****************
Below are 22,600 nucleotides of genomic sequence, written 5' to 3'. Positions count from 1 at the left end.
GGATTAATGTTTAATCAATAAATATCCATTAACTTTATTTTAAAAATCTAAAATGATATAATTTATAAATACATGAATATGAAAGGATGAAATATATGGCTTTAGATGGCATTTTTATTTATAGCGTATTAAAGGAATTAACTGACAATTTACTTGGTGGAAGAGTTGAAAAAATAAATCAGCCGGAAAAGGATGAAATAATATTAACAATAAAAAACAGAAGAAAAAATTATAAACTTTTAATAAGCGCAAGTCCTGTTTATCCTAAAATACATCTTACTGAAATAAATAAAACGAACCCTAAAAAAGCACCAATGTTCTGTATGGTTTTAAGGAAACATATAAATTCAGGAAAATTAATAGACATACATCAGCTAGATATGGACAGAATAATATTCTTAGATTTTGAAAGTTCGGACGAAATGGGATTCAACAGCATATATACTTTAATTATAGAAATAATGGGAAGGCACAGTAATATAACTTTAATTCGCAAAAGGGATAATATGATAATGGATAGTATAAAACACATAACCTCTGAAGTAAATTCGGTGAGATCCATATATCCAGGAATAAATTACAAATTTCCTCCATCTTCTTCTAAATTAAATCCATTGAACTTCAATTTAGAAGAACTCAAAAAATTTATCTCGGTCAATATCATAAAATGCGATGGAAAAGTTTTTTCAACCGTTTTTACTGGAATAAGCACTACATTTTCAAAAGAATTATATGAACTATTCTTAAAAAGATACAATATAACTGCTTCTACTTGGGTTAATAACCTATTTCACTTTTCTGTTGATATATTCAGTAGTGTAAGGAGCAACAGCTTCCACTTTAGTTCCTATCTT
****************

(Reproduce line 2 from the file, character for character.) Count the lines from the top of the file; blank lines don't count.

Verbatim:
GGATTAATGTTTAATCAATAAATATCCATTAACTTTATTTTAAAAATCTAAAATGATATAATTTATAAATACATGAATATGAAAGGATGAAATATATGGCTTTAGATGGCATTTTTATTTATAGCGTATTAAAGGAATTAACTGACAATTTACTTGGTGGAAGAGTTGAAAAAATAAATCAGCCGGAAAAGGATGAAATAATATTAACAATAAAAAACAGAAGAAAAAATTATAAACTTTTAATAAGCGCAAGTCCTGTTTATCCTAAAATACATCTTACTGAAATAAATAAAACGAACCCTAAAAAAGCACCAATGTTCTGTATGGTTTTAAGGAAACATATAAATTCAGGAAAATTAATAGACATACATCAGCTAGATATGGACAGAATAATATTCTTAGATTTTGAAAGTTCGGACGAAATGGGATTCAACAGCATATATACTTTAATTATAGAAATAATGGGAAGGCACAGTAATATAACTTTAATTCGCAAAAGGGATAATATGATAATGGATAGTATAAAACACATAACCTCTGAAGTAAATTCGGTGAGATCCATATATCCAGGAATAAATTACAAATTTCCTCCATCTTCTTCTAAATTAAATCCATTGAACTTCAATTTAGAAGAACTCAAAAAATTTATCTCGGTCAATATCATAAAATGCGATGGAAAAGTTTTTTCAACCGTTTTTACTGGAATAAGCACTACATTTTCAAAAGAATTATATGAACTATTCTTAAAAAGATACAATATAACTGCTTCTACTTGGGTTAATAACCTATTTCACTTTTCTGTTGATATATTCAGTAGTGTAAGGAGCAACAGCTTCCACTTTAGTTCCTATCTT